What will this change mean in practice in the world’s hotspots like North Korea, Pakistan and Central Asia?

Before the global financial crisis hit, China benefited mightily from the long boom along its eastern and southern rim, with only Burma and North Korea causing instability. China’s west and south, however, have become sources of increasing worry.

Given economic insecurity within China in the wake of the global recession, China’s government finds insecurity in neighboring territories more threatening than ever. Stabilizing its neighborhood is one reason why China embraces the six-party talks with North Korea, has become a big investor in Pakistan (while exploring ways to cooperate with US President Barack Obama’s special representative, Richard Holbrooke), signed on to a joint Asia-Europe summit declaration calling for the release from detention of Burmese opposition leader Daw Aung San Suu Kyi, and intervened to help end Sri Lanka’s 26-year civil war.

The calculus behind China’s emerging national security strategy is simple. Without peace and prosperity around China’s long borders, there can be no peace, prosperity and unity at home. China’s intervention in Sri Lanka, and its visibly mounting displeasure with the North Korean and Burmese regimes, suggests that this calculus has quietly become central to the government’s thinking.

For example, though China said little in public about Russia’s invasion and dismemberment of Georgia last summer, Russia is making a strategic mistake if it equates China’s public silence with tacit acquiescence in the Kremlin’s claim to “privileged” influence in the post-Soviet countries to China’s west.

Proof of China’s displeasure was first seen at last year’s summit of the Shanghai Cooperation Organization (SCO), a regional grouping that includes former Soviet countries that share borders with China and Russia. Russian President Dmitri Medvedev pushed the SCO to recognize the independence of Abkhazia and South Ossetia. But the SCO balked. The group’s Central Asian members — Kazakhstan, Kyrgyzstan, Tajikistan and Uzbekistan — would not have stood up to the Kremlin without China’s support.

At this year’s just-concluded SCO summit, the pattern continued. The brief appearance of disputed Iranian President Mahmoud Ahmadinejad may have made all the headlines, but China’s announcement of a US$10 billion fund to support the budgets of financially distressed ex-Soviet states, which followed hard on a US$3 billion investment in Turkmenistan and a US$10 billion investment in Kazakhstan, provides more evidence that China now wants to shape events across Eurasia.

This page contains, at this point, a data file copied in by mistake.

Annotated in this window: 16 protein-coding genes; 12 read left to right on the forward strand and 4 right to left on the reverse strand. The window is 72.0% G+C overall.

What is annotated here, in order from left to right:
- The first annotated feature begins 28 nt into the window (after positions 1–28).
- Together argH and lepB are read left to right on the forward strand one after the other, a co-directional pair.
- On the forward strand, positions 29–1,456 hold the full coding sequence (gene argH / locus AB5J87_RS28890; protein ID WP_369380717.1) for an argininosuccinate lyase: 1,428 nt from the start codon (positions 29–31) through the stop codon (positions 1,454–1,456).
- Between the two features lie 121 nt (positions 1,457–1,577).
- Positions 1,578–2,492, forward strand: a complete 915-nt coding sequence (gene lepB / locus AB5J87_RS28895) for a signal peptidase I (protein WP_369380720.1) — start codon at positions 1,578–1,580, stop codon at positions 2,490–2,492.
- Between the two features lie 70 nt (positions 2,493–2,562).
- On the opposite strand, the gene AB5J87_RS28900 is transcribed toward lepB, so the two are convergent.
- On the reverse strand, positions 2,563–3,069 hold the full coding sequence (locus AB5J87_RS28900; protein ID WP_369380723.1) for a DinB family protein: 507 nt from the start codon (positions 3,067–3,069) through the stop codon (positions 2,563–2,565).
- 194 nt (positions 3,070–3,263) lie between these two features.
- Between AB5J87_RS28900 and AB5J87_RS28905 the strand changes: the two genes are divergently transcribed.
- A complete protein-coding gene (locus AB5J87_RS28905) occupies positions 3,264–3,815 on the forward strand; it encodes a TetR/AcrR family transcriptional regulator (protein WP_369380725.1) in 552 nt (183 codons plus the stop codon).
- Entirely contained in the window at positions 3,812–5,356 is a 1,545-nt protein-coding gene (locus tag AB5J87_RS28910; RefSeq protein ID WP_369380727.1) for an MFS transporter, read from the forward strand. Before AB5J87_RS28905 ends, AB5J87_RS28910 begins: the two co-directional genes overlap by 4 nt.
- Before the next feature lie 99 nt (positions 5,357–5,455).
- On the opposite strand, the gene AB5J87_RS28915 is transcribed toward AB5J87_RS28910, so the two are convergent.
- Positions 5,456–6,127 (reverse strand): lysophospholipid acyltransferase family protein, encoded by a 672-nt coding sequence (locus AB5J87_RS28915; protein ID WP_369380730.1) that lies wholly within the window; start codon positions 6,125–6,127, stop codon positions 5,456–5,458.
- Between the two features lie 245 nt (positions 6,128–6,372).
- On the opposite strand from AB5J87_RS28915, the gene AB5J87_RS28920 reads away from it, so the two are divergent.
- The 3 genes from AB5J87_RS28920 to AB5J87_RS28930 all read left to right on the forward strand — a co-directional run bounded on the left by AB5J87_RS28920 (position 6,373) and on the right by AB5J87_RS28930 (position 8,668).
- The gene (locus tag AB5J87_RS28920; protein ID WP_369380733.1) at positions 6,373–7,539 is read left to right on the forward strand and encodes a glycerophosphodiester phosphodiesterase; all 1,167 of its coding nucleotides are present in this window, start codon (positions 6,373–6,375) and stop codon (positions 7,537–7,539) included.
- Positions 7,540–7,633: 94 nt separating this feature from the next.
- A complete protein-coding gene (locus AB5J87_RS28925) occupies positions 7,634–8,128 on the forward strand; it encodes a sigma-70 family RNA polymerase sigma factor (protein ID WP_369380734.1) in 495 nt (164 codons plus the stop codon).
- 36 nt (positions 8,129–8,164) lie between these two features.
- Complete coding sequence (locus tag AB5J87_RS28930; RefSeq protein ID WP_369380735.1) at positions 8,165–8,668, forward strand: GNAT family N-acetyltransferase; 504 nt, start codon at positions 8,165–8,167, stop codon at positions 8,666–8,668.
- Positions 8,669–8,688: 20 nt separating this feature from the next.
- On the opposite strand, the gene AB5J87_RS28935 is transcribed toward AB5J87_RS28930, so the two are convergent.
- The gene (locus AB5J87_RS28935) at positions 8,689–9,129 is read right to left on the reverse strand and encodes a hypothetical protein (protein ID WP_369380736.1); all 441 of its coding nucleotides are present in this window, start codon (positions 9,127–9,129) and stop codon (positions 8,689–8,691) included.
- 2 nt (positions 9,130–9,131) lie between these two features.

Russian Prime Minister Vladimir Putin famously described the break-up of the Soviet Union as the greatest geopolitical catastrophe of the 20th century. From China’s standpoint, however, the Soviet collapse was the greatest strategic gain imaginable. At a stroke, the empire that had gobbled up Chinese territories for centuries vanished. The Soviet military threat — once so severe that Mao Zedong (毛澤東) invited then-US president Richard Nixon to China to change the Cold War balance of power — was eliminated. China’s new assertiveness suggests that it will not allow Russia to forge a de facto Soviet Reunion and thus undo the post-Cold War settlement under which China’s economy flourished and security increased.

So far, China’s rulers have regarded emerging strategic competition with India, Japan, Russia and the US as a jostling for influence in Central and South Asia. China’s strategic imperatives in this competition are twofold: to ensure that no rival acquires a dangerous “privileged influence” in any of its border regions, and to promote stability so that trade, and the sea lanes through which it passes (hence China’s interest in Sri Lanka and in combating Somali pirates), are protected.

In the 1990s, China sought to mask its “peaceful rise” behind a policy of “smile diplomacy” designed to make certain that its neighbors did not fear it. China lowered trade barriers and offered soft loans and investments to help its southern neighbors. Today, China’s government seeks to shape the diplomatic agenda to increase China’s options while constricting those of potential adversaries.

Instead of remaining diplomatically aloof, China is forging more relationships with its neighbors than any of its rivals. This informal web is being engineered not only to keep its rivals from coalescing or gaining privileged influence, but also to restrain the actions of China’s local partners to dampen tension anywhere it might flare up.

China’s newfound assertiveness, rather than creating fear, should be seen as establishing the necessary conditions for comprehensive negotiations about the very basis of peaceful coexistence and stability in Asia: respect for all sides’ vital interests. In recent years, such an approach ran counter to the US’ foreign-policy predisposition of favoring universalist doctrines over a careful balancing of national interests. With the Obama administration embracing realism as its diplomatic lodestar, China may have found a willing interlocutor.

Wen Liao is chairwoman of Longford Advisors, a political, economic and business consultancy.